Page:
This one is going to be a little more personal. Also a little more disjointed.
I went to a mixed boarding / day school for high school. I was there as a boarder.
My time in my dorm was both great and awful. It’s part of where I’m drawing inspiration for the story I’m writing about Cesium Deep.
When I say that my time in my dorm was great, I mean that I met and made friends with some awesome people. I came to love living in a community, and felt close to some of my dorm mates in a way that is hard to explain. Some of those friendships existed because we were teens who were able to live in the same space and share our passions and interests in ways that I hadn’t really thought possible before boarding school. Sometimes, living in a dorm was a hell of a lot of fun.
But some of those friendships existed because we survived the awfulness together.
I don’t think it’s surprising that no one else from my dorm came to our 10th reunion.
When I was first writing Bury’em Deep, the editor I was working with through my mentorship program asked me to write scenes from inside Cesi’s head. She wanted, ideally, for the book to include sections or chapters from Cesi’s perspective.
Victor LaValle doesn’t rehabilitate HP Lovecraft; he takes all the good, sheds the malevolent dreck, and adds to the horror a heart and depth that HPL never managed to find. The Ballad of Black Tom (on B&N and Amazon) is a far better imagining of HPL’s The Horror at Red Hook; it has a humanity to it that Lovecraft couldn’t write, and is in every way a superior story.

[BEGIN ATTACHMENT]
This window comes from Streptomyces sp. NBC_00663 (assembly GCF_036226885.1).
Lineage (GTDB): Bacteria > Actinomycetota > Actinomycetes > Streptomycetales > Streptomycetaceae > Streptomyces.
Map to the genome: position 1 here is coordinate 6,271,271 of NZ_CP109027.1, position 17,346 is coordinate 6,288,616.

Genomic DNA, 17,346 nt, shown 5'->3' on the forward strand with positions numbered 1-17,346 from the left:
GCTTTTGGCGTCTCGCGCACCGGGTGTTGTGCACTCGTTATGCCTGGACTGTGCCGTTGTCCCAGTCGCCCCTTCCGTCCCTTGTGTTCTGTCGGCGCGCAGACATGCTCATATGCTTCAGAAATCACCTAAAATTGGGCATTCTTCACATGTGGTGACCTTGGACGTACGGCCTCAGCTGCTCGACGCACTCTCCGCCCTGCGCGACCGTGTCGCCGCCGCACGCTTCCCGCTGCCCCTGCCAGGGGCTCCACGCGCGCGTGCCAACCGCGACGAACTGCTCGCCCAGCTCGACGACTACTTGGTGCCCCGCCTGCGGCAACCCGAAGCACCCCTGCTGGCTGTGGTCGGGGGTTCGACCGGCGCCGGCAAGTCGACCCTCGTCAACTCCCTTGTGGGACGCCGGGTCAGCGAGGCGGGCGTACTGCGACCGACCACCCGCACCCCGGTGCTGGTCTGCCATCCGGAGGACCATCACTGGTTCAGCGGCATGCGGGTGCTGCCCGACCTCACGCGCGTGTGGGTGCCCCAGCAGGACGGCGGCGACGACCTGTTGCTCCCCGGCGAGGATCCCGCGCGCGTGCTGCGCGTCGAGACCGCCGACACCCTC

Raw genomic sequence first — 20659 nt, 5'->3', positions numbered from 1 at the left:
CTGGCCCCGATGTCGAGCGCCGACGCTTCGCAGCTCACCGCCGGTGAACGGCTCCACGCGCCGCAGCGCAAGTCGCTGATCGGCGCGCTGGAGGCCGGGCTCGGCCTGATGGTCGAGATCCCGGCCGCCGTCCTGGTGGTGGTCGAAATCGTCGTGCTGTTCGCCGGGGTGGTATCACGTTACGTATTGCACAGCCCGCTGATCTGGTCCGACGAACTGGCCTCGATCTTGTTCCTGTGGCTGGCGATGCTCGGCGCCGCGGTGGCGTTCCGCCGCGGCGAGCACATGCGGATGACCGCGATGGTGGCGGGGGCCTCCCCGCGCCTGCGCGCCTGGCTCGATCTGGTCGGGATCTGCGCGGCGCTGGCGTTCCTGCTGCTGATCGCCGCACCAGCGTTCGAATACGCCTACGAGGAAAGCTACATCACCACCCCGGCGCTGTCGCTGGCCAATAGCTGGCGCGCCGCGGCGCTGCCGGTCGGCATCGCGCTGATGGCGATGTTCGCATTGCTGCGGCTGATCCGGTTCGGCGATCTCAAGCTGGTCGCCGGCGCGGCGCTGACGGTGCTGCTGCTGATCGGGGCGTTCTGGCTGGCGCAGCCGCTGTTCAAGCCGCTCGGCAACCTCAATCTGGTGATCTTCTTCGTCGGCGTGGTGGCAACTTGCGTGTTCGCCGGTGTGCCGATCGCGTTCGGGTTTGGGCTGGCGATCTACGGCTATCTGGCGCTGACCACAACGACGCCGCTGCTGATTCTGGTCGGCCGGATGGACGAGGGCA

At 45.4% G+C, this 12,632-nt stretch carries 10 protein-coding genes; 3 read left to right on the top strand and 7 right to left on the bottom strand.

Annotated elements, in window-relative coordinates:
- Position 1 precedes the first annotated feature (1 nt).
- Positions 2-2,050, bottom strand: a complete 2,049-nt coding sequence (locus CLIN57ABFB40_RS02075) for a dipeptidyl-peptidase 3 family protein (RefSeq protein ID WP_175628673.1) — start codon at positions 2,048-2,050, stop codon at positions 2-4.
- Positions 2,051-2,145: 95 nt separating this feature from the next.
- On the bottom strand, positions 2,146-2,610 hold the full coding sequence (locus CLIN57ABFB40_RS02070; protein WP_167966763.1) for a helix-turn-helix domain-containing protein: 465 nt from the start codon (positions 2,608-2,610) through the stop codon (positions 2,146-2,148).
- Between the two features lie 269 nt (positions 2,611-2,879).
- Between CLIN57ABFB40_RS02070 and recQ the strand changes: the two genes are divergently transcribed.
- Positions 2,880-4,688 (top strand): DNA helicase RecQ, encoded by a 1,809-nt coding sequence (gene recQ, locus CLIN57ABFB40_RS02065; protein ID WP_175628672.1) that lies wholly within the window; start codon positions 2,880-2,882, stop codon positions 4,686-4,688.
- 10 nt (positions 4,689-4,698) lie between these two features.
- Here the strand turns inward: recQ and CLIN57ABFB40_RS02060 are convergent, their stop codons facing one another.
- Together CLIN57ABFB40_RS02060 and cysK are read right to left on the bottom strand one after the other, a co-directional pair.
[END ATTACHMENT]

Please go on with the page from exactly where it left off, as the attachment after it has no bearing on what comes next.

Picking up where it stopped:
LaValle uses the story of a young black man to artfully tie the everyday horror of injustice, and humanity’s easy inhumanity, to the overarching themes of cosmic horror and the pursuit of power. He does so while retaining the wonder and strangeness of HPL’s more evocative works, even as he roundly and repeatedly critiques HPL’s own prejudices both implicitly and explicitly. This story is a treat.
If you ever found any redeeming quality in a story by Lovecraft, any frisson of horror that moved you, I suggest that you read this book. If you steered clear of HPL’s work because of its noxious toxicity, but are willing to give horror with heart a try, I recommend this book a hundred times over.
It’s a shame that so much of cosmic horror is tied to HPL these days. HPL’s large collection of ‘-isms’ are so inextricably tied into his stories that they are themselves a source of horror. But Robert W. Chambers wrote cosmic horror before him (with The King in Yellow), and The Ballad of Black Tom is proof that there’s good cosmic horror after him. I’m glad to have a story I can wholeheartedly recommend which doesn’t cover or ignore HPL’s awfulness, but instead acknowledges and rejects it completely.
If you want more other stories like this, there’s a collection of four novellas (including The Ballad of Black Tom) called Reimagining Lovecraft. I haven’t read the other stories yet, but I will soon.
A little context: I’ve enjoyed the previous entries in the Heirs of Alexandria series, and I read All the Plagues of Hell right after reading a much worse book in a different series (which shall remain unnamed).
I thought All the Plagues of Hell was quite good.
There were a few elements to it that frustrated me, which I’ll detail later, but for the most part I had a great time with it. Better yet, it provided an exceptionally good counterpoint to Continue reading →